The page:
So from this, it would appear that the deen is in fine fettle and good health. But you will have noticed that I only mentioned four pillars here, and that one of them is missing. That pillar is zakat. Many will think that zakat too is in rude health, with dozens of zakat organisations collecting and distributing, and meeting our zakat needs. But they would be wrong. True zakat is not just lacking in the present era, it is almost completely missing. Indeed, the fundamentals of zakat are no longer known to many. And by that, I do not mean the finer details, such as the level of nisab or the types of possession that are included or exempted. No, I mean the absolute basics – what it is due on, and those who may collect it and those to whom it may be distributed.

But before we even get to its basics, we must first address its importance, for zakat has come to be marginalised in many people’s eyes. And that is because of their perception that it is not really an act of worship in the same way as the other pillars – it is more a tool of social cohesion and welfare. It is simply a form of charity or tax, and because so much of the role of providing welfare is done by the state, which already taxes our incomes considerably, then the need for zakat is largely nullified. So the thinking goes.

Zakat is not just missing in practice, it is missing from many people’s perceptions of Islam. If someone does not pray or does not fast, they consider him to be skirting of the edge of Islam, but if he does not pay zakat, they shrug as if it is not a big deal. This is due to the modern perception of Islam as a religion, and the modern tendency to consider ibadat and muamalat as two fundamentally separate categories, one relating to our relationship with God and the other solely to our relationship to other people. Zakat appears on the surface to fall into the latter category and does not seem to be an act of worship in the same way as prayer, fasting or hajj, and so it is not afforded the same degree of religious importance.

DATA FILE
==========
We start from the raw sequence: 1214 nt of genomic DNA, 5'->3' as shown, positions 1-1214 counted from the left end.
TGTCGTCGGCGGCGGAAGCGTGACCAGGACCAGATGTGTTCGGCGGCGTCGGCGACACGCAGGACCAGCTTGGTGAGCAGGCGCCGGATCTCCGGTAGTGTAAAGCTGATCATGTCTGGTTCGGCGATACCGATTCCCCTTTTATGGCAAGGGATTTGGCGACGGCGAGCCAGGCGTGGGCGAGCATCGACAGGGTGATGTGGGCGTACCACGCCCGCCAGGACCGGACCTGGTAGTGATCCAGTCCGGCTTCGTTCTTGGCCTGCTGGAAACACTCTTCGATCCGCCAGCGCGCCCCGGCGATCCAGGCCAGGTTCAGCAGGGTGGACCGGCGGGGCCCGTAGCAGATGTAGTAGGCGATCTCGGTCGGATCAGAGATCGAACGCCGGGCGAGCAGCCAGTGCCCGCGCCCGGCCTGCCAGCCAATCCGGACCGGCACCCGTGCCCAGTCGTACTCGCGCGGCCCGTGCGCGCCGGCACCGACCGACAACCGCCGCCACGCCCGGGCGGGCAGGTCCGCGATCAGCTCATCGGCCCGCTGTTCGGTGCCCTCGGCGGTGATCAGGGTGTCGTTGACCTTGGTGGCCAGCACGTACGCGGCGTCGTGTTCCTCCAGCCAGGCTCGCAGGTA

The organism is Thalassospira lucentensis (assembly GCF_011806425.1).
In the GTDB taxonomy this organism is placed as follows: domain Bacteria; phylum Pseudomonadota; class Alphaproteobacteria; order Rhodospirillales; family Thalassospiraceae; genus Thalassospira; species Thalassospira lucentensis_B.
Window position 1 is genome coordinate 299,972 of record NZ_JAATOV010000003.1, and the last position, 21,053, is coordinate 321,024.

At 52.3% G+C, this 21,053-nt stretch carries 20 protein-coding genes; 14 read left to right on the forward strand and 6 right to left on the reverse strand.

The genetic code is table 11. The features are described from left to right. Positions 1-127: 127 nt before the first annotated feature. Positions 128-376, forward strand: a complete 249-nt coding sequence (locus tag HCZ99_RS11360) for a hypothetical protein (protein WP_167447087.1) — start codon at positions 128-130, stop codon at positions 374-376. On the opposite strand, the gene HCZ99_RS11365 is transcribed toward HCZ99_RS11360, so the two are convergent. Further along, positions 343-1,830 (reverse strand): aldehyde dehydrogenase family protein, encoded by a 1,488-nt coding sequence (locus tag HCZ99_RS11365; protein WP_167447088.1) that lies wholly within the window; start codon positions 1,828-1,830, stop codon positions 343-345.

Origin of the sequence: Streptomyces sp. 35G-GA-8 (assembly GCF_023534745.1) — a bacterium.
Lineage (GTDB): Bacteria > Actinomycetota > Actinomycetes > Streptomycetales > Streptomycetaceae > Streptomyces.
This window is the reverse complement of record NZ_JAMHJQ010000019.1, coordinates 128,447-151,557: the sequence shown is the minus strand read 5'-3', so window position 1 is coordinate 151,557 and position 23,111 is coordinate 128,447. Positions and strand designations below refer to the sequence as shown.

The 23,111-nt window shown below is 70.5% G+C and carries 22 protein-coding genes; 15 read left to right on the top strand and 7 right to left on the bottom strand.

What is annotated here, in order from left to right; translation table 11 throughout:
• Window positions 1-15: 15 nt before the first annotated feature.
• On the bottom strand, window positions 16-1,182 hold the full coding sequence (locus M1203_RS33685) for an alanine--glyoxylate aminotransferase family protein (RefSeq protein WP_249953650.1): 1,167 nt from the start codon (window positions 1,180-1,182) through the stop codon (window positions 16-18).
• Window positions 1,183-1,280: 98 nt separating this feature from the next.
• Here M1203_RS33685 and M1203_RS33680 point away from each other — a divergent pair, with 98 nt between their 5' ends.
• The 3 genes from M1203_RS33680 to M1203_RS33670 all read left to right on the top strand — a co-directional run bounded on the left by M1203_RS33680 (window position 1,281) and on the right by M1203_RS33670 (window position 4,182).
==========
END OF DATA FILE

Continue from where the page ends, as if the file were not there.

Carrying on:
But zakat is an act of ibada, just as much as the others, as it is a right due to Allah. Worship is not simply done with words and motions, it is done with all that you have and all that you own. Allah says,

إِنَّ اللَّهَ اشْتَرَى مِنَ الْمُؤْمِنِينَ أَنْفُسَهُمْ وَأَمْوَالَهُمْ بِأَنَّ لَهُمُ الْجَنَّةَ

 

the translation of which is, “Allah has bought from the believers their selves and their wealth in return for the Garden.” Both our bodies and our wealth can be the cause of our entering the Garden, and not just in the context of jihad.

And secondly, this perceived separation between ibadat and muamalat does not exist. For the true mu’min, there is no ibada without mu’amala and no mu’amala without ibada. They are inseparable and indivisible. Our entire lives are opportunities to worship and with each act of worship, we interact and engage with aspects of our Lord’s creation. This deen is no religion, it is a life-transaction. It is not something added to our lives to make it more worthwhile, it is the way we go through life. The deen is the journey, and so guidance is provided by our Lord for every step of the way, for every situation in which we find ourselves, every problem we encounter, even the most mundane. Marriage, business, play – they are all chances to increase in nearness and knowledge of our Lord.